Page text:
Action figures not just for kids

Adult collectors relive their youth for fun, profit and better mental health

At 12 years old, James Chillcott decided he was too much of a man to play with toys.

“I was much more focused on extreme sports, travel and girls,” he says.

Chillcott lined up every action figure he had on a fence and smashed them to pieces.

It wasn’t until he was in his 20s that he rediscovered the joy he used to take from action figures, thanks, he says, to the wave of nostalgia brought on by the release of the 2007 Transformers movie.

When you’re 12 you’re in a rush to be old, but when you’re in your mid 20s you just want to rewind.

—James Chillcot

After that, Chillcott hunted on eBay and a few thousand dollars later he had rebuilt his toy collection.

He’s not alone.

Grown women and men like Chillcott buying vintage and designer toys is not uncommon, says Sari Kirshenblatt, co-owner of Temple of Toys, a vintage and new toys store located at 587A College St.

“Our biggest target audience are adult collectors looking for things from their childhood,” she says, adding adults generally have more expendable income.

Sometime during his splurge on the way to rebuilding his collection, Chillcott, an experienced web designer, saw an opportunity to make some money and started ShelfLife.net, which he calls “the future of collecting.”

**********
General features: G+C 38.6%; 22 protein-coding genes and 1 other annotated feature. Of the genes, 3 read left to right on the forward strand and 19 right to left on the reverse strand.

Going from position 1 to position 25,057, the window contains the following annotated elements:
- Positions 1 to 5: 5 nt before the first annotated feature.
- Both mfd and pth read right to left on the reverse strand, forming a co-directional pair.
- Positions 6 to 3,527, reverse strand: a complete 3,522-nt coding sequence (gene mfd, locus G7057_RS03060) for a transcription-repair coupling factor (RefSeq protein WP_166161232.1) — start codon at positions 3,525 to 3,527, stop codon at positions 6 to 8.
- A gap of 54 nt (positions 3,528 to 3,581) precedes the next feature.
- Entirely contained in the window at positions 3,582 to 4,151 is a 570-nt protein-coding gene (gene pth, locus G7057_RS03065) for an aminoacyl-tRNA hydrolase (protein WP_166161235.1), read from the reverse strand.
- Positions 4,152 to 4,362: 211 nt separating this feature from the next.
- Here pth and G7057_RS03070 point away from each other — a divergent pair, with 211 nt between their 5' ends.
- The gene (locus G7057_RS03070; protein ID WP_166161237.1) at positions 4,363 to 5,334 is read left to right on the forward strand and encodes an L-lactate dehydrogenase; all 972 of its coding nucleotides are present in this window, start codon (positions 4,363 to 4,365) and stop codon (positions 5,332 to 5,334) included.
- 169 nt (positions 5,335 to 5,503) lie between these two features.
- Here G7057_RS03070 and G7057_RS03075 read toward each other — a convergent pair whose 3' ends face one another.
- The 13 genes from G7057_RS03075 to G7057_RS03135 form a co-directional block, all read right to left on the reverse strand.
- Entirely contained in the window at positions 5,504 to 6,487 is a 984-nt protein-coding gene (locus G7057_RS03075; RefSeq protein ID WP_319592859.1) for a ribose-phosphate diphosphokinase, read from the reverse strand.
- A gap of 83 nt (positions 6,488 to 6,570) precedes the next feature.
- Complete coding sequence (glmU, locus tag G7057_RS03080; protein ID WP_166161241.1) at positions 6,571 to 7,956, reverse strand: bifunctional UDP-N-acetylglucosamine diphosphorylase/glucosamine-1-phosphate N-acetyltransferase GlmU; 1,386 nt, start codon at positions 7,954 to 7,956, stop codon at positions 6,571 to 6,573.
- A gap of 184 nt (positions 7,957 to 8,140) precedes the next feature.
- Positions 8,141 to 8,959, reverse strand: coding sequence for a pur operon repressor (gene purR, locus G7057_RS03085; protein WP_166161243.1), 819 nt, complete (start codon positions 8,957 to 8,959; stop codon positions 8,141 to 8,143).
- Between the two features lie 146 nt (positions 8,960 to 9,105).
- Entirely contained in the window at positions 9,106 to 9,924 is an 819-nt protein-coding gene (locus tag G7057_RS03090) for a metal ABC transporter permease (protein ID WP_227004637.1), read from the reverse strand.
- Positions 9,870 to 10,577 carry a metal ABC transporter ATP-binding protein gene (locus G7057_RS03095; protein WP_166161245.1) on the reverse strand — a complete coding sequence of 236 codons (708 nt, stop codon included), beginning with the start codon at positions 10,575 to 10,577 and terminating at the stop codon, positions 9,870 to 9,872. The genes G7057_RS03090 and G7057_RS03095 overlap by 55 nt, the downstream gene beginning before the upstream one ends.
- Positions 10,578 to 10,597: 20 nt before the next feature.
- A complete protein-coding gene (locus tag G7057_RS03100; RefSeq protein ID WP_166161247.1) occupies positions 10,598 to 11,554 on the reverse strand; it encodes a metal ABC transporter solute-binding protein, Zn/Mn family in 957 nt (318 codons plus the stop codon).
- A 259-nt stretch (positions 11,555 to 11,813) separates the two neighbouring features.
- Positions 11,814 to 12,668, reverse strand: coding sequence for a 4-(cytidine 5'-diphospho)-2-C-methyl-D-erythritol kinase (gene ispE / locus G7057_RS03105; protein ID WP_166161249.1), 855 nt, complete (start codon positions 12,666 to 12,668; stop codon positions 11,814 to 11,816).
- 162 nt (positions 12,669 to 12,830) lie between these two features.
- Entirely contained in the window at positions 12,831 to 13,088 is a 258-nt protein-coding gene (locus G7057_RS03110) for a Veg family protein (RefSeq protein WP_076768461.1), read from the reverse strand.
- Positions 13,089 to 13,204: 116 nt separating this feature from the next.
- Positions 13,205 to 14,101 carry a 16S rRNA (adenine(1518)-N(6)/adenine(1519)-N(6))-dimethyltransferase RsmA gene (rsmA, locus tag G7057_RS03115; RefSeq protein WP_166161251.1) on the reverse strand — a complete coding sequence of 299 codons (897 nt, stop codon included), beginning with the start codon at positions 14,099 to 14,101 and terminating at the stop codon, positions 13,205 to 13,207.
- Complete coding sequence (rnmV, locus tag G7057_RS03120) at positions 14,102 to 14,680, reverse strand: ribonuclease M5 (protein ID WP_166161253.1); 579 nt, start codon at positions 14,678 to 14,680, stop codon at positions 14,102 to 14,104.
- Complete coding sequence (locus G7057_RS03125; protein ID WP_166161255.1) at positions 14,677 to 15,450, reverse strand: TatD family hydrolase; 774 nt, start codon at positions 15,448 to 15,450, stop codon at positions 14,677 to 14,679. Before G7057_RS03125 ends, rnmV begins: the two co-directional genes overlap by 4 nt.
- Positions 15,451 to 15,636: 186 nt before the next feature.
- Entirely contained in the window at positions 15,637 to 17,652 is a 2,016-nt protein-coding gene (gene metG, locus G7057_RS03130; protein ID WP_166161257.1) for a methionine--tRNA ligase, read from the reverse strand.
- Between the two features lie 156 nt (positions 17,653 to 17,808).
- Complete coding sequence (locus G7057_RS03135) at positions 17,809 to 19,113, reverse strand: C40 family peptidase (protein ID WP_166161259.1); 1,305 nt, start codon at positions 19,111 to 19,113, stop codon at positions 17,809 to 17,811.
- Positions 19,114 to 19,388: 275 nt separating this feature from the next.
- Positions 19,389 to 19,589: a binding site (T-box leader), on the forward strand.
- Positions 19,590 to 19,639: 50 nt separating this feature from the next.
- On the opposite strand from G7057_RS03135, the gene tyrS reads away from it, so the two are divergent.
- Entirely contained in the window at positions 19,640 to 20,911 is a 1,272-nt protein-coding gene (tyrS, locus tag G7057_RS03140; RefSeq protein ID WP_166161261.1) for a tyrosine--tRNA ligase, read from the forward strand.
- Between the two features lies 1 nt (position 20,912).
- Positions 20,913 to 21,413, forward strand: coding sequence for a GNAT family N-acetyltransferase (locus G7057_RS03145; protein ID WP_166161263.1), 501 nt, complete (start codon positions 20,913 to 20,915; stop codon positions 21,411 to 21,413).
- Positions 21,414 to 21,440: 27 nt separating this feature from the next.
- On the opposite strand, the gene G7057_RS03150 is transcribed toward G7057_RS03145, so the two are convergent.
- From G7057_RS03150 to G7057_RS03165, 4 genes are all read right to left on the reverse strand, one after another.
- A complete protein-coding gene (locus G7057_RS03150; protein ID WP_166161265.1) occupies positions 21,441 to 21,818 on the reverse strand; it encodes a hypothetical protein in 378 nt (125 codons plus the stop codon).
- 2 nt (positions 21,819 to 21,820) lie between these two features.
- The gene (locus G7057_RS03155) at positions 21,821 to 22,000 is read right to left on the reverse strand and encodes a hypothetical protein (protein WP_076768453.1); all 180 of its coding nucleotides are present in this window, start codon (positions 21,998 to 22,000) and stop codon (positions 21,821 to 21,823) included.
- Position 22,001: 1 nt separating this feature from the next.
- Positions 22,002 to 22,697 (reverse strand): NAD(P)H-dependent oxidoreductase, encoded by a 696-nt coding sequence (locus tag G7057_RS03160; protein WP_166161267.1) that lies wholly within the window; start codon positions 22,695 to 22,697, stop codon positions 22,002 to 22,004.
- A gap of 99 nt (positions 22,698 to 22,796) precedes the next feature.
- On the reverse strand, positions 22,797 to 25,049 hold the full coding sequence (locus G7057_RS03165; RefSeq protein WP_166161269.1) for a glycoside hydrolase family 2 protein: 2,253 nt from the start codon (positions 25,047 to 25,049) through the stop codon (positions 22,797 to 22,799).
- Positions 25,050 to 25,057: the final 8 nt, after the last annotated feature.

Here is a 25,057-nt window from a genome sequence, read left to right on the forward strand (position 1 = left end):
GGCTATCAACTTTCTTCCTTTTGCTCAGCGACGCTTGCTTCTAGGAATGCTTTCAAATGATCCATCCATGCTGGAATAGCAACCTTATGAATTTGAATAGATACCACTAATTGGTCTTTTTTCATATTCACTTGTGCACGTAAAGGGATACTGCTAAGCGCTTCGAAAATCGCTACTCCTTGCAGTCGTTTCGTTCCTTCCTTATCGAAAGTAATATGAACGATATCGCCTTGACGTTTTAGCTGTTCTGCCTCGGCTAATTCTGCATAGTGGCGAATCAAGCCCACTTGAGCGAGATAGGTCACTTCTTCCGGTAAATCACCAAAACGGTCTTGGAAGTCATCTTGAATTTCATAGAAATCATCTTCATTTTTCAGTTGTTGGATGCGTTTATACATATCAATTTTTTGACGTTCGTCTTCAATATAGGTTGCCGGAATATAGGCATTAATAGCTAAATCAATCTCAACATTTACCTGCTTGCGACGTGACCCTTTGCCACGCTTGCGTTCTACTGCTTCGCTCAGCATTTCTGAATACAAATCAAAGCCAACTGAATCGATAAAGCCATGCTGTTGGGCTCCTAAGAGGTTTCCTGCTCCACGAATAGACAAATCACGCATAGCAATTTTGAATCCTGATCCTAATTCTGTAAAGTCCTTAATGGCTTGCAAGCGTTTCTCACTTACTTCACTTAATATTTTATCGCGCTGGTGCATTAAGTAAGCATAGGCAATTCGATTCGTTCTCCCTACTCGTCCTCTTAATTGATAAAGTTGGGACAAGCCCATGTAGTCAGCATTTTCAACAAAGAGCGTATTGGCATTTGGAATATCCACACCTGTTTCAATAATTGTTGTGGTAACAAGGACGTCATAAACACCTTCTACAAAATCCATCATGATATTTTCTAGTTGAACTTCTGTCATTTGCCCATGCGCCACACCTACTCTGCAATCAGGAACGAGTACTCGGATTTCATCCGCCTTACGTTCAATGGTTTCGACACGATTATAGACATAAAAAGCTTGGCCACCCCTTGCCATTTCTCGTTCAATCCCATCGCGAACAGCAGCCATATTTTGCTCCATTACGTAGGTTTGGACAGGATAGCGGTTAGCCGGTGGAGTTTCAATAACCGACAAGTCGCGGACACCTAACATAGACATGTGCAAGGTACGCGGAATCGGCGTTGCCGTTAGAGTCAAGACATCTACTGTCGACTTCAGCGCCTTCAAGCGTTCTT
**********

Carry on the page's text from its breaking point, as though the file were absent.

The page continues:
He describes it as Wikipedia, eBay and Google all in one. Essentially, ShelfLife.net is a hub that allows collectors to research, buy, sell and trade products.

What makes ShelfLife.net unique, Chillcott says, is that it’s run by curators, similar to Wikipedia editors. Curators create catalogues of collectable goods and earn a commission from sales of those items. Anyone can do it and earn a buck, he says.

Though the goal for many collectors is to build a collection worth enough to trade and sell for a profit, Chillcott does not describe his personal collection as a business.

“The buying and selling of toys to me personally is just a hobby,” he says. “I have a $50,000 toy collection and some people might call it a business just because of the scale.”

Having a hobby is beneficial in several ways, says Ali Crosthwait, a psychotherapist at the Centre for Training in Psychotherapy.

“It’s very important to have something you are very interested in,” Crosthwait says. “It is really important for mental health.”

As people age, hobbies can reduce stress and the feeling of being alone, she says.

“When you’re 12 you’re in a rush to be old, but when you’re in your mid 20s you just want to rewind,” Chillcott says. “It’s interesting how your perspectives shift over time.

“Once you have already been a man for a while you don’t really care what anyone thinks. Suddenly you are more then willing to fool around with an action figure.”